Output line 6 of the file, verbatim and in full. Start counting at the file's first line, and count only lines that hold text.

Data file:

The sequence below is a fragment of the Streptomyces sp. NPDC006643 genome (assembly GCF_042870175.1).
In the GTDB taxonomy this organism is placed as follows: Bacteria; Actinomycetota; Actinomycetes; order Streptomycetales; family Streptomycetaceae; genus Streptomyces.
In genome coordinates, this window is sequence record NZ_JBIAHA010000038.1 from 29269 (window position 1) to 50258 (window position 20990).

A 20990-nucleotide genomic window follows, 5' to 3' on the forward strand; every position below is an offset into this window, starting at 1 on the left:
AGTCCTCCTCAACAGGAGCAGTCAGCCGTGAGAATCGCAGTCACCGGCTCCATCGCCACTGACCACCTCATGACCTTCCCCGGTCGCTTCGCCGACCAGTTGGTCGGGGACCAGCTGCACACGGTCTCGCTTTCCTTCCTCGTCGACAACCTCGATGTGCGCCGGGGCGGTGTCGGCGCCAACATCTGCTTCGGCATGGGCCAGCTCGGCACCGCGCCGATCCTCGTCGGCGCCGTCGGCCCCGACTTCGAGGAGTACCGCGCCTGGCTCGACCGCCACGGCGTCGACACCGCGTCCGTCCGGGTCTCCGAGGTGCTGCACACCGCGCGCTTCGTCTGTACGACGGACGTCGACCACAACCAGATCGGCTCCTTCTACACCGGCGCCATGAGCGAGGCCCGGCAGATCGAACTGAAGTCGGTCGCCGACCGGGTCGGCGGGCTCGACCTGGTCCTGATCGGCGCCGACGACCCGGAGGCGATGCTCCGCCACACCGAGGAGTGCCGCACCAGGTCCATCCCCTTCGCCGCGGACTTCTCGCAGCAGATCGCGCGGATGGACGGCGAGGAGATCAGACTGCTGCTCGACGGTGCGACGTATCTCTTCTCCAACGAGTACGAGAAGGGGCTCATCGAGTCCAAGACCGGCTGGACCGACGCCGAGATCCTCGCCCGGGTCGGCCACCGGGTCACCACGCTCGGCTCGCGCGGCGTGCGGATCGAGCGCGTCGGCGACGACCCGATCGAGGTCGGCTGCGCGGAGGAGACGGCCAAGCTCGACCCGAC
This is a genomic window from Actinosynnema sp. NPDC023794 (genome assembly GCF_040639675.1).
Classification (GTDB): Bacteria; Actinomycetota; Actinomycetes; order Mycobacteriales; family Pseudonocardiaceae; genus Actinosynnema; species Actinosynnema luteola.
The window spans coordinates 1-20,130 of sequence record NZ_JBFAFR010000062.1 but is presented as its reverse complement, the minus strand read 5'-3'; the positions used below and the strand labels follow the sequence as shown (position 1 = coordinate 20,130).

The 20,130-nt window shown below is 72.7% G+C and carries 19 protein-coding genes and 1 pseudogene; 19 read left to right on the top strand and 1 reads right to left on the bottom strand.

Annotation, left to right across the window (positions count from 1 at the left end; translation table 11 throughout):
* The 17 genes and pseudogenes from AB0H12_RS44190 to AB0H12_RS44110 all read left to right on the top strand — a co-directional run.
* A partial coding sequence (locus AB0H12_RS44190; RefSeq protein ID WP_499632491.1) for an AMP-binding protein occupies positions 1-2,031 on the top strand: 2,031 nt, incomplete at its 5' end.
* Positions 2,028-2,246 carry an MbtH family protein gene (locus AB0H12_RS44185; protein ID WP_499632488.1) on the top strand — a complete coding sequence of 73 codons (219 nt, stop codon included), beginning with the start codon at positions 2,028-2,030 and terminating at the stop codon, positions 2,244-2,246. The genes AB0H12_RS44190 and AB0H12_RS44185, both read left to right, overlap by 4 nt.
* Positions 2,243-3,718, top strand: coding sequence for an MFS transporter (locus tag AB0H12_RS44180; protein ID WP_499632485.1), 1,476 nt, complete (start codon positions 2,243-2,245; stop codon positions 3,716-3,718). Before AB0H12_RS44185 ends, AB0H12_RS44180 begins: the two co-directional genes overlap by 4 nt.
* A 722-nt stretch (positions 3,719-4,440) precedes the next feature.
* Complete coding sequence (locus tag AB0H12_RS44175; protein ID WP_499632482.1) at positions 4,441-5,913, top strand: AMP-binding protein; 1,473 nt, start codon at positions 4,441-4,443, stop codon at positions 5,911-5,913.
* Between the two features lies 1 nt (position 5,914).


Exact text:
This is a genomic window from Actinosynnema sp. NPDC023794 (genome assembly GCF_040639675.1).